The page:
The Morrises' defense attorneys asked a Maricopa County Superior Court judge to return the case to a grand jury because they said prosecutors falsely presented information that led to an indictment.
The state has until Aug. 21 to respond to the motion.
Markieff Morris said he believes the trade had nothing to do with court case.
"They can tell you anything about the case and all of that," he said of his brother being traded. "Nah, it has nothing to do with that. That's just all disrespect and all unprofessional. They called us unprofessional. That's what that is, unprofessional. No one is trying to hear that."
But as Markieff Morris sees it, this is one of many moves that turned a potential playoff team into a rebuilding squad.
He points out that the Suns had 28-17 record before participating in three trades during the Feb. 19 trade deadline. They went on to finish 39-43 and missed the playoffs for the fifth consecutive season.
The Suns sent brothers Goran and Zoran Dragic to the Miami Heat in one of the three-team deals that involved the New Orleans Pelicans. They shipped Tyler Ennis and Mason Plumlee to the Milwaukee Bucks in a three-team trade that involved the 76ers. Phoenix did get standout guard Brandon Knight in return from Milwaukee.
However, they dealt Isaiah Thomas to the Boston Celtics.
"I can't put my finger on it, honestly" Markieff Morris said of the Suns breaking up the team. "Stuff wasn't that bad. Phoenix is trying to make it seem like people were in there just acting the [freak up. heck] no. We had everything under control.
"They were trying to make it seem players weren't getting along, we had a great time. When Goran was there, too. Even though Goran wasn't happy, we still had a great time. A lot of team chemistry we had all of that."
And the twins don't want anyone to believe that they're only upset due to being split up.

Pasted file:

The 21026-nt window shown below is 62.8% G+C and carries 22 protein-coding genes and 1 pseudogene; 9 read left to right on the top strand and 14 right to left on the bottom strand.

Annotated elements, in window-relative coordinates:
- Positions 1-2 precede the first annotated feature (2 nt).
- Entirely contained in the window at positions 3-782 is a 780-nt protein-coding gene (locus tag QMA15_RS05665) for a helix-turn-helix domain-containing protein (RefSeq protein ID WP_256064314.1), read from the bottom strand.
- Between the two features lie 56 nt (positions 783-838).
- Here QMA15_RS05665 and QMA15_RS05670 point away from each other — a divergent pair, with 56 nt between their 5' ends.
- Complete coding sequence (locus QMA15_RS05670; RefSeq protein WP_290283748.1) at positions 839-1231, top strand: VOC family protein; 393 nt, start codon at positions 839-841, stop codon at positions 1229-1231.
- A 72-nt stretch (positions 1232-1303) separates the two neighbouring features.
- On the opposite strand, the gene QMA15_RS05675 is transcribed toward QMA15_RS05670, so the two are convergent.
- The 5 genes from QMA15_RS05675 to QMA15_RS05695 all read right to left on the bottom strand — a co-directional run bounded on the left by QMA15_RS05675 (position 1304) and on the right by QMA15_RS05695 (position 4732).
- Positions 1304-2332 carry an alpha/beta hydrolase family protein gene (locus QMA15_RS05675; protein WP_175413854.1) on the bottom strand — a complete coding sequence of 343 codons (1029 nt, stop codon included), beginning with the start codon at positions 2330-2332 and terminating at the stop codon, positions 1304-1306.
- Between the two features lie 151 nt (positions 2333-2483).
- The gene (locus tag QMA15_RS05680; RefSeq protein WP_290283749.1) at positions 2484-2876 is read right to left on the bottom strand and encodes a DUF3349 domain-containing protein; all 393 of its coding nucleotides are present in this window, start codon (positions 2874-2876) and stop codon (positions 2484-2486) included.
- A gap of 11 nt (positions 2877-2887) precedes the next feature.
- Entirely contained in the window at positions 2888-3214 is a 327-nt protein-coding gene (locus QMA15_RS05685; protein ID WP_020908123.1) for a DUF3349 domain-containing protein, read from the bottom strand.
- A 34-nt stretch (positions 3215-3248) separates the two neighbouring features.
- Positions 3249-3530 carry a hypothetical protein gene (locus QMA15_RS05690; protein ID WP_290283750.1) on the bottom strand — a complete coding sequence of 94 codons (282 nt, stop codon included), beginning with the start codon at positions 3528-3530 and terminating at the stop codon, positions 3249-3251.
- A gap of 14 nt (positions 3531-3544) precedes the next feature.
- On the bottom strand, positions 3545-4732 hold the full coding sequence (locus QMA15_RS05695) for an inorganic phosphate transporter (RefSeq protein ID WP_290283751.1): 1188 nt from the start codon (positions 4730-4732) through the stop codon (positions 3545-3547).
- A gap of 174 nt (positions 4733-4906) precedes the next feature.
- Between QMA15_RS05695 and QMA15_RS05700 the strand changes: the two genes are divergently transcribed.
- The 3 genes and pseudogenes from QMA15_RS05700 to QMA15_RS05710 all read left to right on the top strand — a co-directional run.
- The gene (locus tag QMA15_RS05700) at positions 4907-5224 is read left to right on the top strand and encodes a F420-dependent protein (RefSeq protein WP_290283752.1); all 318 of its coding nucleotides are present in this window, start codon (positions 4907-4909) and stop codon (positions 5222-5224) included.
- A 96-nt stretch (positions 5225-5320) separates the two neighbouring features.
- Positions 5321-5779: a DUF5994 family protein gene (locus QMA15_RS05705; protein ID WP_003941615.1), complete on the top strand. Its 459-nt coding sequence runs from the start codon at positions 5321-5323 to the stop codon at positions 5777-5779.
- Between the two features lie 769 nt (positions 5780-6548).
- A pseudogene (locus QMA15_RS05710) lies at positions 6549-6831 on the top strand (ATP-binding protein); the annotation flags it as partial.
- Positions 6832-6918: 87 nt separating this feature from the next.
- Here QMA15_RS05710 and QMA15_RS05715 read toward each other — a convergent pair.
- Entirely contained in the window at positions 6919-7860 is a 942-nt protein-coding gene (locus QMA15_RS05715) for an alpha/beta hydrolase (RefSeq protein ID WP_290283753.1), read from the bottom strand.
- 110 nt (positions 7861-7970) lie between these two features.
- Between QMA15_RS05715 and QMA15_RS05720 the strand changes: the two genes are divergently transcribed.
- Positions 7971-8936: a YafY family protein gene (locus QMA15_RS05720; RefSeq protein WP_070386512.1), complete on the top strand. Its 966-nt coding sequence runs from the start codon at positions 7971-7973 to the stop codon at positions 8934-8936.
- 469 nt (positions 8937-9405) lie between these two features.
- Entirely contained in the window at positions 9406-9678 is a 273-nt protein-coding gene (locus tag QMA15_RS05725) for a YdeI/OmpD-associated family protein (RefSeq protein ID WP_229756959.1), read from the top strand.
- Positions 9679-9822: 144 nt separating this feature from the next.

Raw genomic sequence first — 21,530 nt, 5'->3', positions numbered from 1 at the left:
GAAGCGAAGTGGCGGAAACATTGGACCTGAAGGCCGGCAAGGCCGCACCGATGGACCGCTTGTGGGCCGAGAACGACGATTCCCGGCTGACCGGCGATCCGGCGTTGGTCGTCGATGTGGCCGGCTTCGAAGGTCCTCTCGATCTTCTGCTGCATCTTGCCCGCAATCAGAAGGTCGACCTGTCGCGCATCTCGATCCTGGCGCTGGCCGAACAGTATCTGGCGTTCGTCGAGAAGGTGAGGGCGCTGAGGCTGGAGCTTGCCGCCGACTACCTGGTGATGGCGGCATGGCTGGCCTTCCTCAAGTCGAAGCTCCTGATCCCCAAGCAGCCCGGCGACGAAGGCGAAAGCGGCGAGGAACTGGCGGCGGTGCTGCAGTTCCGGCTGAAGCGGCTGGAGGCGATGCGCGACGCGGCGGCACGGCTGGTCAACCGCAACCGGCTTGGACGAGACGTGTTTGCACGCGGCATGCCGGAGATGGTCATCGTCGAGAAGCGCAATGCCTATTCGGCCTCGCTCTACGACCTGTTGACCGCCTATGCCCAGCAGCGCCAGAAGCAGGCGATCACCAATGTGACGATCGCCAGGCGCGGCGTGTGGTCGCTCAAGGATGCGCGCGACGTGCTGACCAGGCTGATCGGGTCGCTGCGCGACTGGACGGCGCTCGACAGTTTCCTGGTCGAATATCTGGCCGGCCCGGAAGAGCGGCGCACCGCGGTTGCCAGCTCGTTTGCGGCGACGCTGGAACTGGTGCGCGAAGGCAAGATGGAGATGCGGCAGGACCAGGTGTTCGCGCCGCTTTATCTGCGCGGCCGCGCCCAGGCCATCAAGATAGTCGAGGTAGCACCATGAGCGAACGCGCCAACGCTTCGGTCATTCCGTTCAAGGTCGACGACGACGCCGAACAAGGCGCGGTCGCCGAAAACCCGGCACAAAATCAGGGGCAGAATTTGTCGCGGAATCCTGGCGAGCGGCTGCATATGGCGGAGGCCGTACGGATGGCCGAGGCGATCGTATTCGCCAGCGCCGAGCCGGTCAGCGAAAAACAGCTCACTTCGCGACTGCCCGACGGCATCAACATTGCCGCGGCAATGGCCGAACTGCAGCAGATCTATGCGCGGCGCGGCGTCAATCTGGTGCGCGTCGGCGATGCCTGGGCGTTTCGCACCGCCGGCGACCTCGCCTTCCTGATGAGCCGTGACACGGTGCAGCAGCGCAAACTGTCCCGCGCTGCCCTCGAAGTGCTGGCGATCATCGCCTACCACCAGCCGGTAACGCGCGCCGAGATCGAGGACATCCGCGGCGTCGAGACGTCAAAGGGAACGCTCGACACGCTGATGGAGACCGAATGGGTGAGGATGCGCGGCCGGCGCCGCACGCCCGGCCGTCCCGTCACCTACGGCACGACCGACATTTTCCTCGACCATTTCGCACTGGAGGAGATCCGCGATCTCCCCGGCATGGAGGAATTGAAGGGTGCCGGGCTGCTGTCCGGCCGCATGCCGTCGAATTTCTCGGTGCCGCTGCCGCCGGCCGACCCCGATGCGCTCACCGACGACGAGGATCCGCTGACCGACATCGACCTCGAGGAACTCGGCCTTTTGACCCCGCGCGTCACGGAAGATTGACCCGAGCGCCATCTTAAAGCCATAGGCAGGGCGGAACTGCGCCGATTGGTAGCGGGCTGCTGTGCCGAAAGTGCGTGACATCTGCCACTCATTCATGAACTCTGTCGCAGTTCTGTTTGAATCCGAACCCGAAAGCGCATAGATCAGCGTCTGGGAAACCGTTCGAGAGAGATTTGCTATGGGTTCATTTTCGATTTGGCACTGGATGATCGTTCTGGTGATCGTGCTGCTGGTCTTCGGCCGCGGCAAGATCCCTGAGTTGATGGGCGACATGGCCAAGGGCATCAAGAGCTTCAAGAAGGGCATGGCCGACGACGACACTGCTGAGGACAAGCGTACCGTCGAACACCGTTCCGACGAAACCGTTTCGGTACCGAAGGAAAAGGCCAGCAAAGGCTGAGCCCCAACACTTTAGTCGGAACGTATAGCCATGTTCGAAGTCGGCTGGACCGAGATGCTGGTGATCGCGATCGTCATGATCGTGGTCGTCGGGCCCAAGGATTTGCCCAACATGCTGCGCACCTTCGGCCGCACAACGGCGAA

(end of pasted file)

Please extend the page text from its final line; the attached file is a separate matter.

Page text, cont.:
"I'm a grown man," Marcus Morris said. "I can stand on my own. I play on my own. It's just the disrespectful side. What we did for the Suns, the pay cuts we took and for them to trade me without consent is what made me more disappointed and is what made me more upset."
The bother feel betrayed due to being the leaders of the team.
This past season, they held team dinners when the Suns came to Philadelphia to play the Sixers. In the Suns' visit in 2013-14 season, treated their teammates to cheesesteaks from Max's Steaks in North Philly after they arrived from Cleveland at 12:30 a.m. the day of the game. Angel Morris, the Morris twins' mother, had 20 cheesesteaks from Tony Luke's waiting for the Suns after the game.
"You don't do people like that," Marcus Morris said. "The voices we brought to the locker room and how we kept the guys together. We were a passion of that team.
"And for them to not have the respect to call me and tell me that's why we are going to trade you, it's just disrespectful."
But he is ready to move on.
"As far as I'm concerned, I never was a Phoenix Sun," Marcus Morris said. "It's a new start for me. I'm ready to go. I'm ready to take care of business, expand my game and get the height I know I can get to."
Now, Markieff Morris is determined to be the next player out of Phoenix.
The 25-year-old says he just wants to go in peace. He doesn't want any bad blood or bad ties.
"It's just when you get to a point in your life, you just need to move on," Markieff Morris said. "That's what I need to do for my career, my family, myself. I just need to move on."